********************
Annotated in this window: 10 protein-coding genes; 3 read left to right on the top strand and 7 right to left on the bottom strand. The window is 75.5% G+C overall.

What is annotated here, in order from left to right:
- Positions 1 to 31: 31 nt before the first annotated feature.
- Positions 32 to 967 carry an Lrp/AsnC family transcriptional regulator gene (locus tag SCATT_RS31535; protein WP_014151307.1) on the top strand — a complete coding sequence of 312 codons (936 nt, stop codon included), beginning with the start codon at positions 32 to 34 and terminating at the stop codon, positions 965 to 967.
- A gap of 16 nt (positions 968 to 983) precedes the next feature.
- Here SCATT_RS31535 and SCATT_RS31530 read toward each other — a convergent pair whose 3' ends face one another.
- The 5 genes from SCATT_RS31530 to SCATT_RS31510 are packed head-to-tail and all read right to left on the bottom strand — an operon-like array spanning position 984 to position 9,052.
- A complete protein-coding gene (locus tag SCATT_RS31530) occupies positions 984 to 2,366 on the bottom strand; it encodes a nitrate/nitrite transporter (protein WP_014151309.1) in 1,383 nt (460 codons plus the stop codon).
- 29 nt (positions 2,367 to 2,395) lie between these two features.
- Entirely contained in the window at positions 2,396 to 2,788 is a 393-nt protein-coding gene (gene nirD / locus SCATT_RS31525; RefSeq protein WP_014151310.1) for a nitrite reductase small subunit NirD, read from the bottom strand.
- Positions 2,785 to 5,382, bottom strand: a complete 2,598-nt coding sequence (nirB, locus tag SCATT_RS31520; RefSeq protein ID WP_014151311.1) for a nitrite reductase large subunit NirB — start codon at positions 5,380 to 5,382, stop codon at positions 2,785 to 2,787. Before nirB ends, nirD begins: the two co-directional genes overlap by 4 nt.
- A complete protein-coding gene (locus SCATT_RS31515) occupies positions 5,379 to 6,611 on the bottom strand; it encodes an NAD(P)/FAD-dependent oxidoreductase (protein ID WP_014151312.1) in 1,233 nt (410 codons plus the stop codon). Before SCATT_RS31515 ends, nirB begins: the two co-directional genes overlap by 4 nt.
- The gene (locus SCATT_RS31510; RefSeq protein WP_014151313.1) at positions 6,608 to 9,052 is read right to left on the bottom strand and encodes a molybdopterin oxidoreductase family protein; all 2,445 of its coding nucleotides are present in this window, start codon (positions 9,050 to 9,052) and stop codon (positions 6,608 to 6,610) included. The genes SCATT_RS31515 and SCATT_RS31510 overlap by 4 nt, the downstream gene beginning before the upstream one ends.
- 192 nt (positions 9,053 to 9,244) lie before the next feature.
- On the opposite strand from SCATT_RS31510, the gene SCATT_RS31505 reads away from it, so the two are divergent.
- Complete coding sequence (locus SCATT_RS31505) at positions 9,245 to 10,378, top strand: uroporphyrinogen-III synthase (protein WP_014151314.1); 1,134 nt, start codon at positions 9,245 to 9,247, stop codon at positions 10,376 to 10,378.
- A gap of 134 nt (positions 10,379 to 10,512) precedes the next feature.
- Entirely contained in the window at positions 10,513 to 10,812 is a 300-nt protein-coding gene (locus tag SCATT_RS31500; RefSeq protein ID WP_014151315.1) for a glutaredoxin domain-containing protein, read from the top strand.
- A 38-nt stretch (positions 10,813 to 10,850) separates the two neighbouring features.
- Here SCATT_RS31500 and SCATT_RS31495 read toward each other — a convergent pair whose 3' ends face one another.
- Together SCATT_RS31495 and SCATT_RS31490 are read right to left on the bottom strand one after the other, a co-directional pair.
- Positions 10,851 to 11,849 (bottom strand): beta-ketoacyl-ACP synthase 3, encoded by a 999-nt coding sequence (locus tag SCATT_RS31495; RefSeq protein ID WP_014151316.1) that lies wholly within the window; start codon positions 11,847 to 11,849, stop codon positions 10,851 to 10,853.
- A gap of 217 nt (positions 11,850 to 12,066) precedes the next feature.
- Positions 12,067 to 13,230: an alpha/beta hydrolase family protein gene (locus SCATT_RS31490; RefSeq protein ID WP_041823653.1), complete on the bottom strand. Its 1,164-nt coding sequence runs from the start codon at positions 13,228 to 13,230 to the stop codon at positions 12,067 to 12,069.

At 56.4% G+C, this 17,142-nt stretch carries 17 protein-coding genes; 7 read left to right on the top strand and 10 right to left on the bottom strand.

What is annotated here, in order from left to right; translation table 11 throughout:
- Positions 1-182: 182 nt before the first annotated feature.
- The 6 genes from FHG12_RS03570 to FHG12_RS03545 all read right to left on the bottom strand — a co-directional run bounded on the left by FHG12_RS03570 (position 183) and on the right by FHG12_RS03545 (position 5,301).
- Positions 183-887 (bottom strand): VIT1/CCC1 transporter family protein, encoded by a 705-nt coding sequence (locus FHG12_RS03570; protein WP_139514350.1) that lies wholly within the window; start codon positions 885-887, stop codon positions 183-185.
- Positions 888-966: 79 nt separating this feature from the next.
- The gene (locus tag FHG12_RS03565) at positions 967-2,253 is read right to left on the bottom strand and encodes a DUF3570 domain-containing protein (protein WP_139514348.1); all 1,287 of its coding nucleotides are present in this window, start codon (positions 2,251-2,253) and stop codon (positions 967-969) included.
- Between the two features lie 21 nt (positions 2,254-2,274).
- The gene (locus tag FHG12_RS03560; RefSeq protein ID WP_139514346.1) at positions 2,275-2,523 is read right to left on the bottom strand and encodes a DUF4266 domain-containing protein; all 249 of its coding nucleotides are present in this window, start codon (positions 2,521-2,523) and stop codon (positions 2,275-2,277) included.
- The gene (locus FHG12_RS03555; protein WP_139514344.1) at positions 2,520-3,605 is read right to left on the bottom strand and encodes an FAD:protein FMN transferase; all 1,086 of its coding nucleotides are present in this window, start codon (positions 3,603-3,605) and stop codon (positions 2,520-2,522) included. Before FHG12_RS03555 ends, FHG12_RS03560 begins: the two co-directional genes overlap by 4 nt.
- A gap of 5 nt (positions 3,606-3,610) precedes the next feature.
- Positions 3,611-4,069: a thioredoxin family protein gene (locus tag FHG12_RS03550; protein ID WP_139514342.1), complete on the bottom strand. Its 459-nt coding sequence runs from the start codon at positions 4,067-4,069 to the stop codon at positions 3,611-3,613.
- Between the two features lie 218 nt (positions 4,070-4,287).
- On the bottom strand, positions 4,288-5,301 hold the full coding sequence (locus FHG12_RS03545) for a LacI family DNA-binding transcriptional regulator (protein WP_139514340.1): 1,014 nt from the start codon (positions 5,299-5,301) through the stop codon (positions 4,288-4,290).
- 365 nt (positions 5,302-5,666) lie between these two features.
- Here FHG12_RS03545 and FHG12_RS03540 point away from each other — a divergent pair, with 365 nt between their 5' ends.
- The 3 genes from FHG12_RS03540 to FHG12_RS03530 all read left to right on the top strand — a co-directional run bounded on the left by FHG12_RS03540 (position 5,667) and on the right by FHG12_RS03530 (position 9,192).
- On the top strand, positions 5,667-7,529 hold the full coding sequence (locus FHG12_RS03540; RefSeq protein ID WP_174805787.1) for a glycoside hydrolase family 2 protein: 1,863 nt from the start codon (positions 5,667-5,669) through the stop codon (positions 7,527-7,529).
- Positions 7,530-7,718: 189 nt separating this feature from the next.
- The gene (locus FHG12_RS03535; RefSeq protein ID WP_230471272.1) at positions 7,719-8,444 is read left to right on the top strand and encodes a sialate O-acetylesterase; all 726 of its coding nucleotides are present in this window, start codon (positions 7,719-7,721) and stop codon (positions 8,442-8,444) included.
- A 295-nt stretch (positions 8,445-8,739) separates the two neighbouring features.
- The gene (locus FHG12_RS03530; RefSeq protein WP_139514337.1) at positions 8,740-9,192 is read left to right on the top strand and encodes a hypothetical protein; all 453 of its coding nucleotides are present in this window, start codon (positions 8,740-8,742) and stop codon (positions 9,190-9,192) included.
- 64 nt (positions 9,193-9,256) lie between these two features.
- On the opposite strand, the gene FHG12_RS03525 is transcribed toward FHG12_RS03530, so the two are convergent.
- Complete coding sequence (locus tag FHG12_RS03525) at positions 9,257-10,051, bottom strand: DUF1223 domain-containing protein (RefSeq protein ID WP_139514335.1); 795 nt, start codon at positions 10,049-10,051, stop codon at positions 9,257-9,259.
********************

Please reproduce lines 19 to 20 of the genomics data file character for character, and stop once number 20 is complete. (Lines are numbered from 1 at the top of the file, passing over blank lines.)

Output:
- A 38-nt stretch (positions 10,813 to 10,850) separates the two neighbouring features.
- Here SCATT_RS31500 and SCATT_RS31495 read toward each other — a convergent pair whose 3' ends face one another.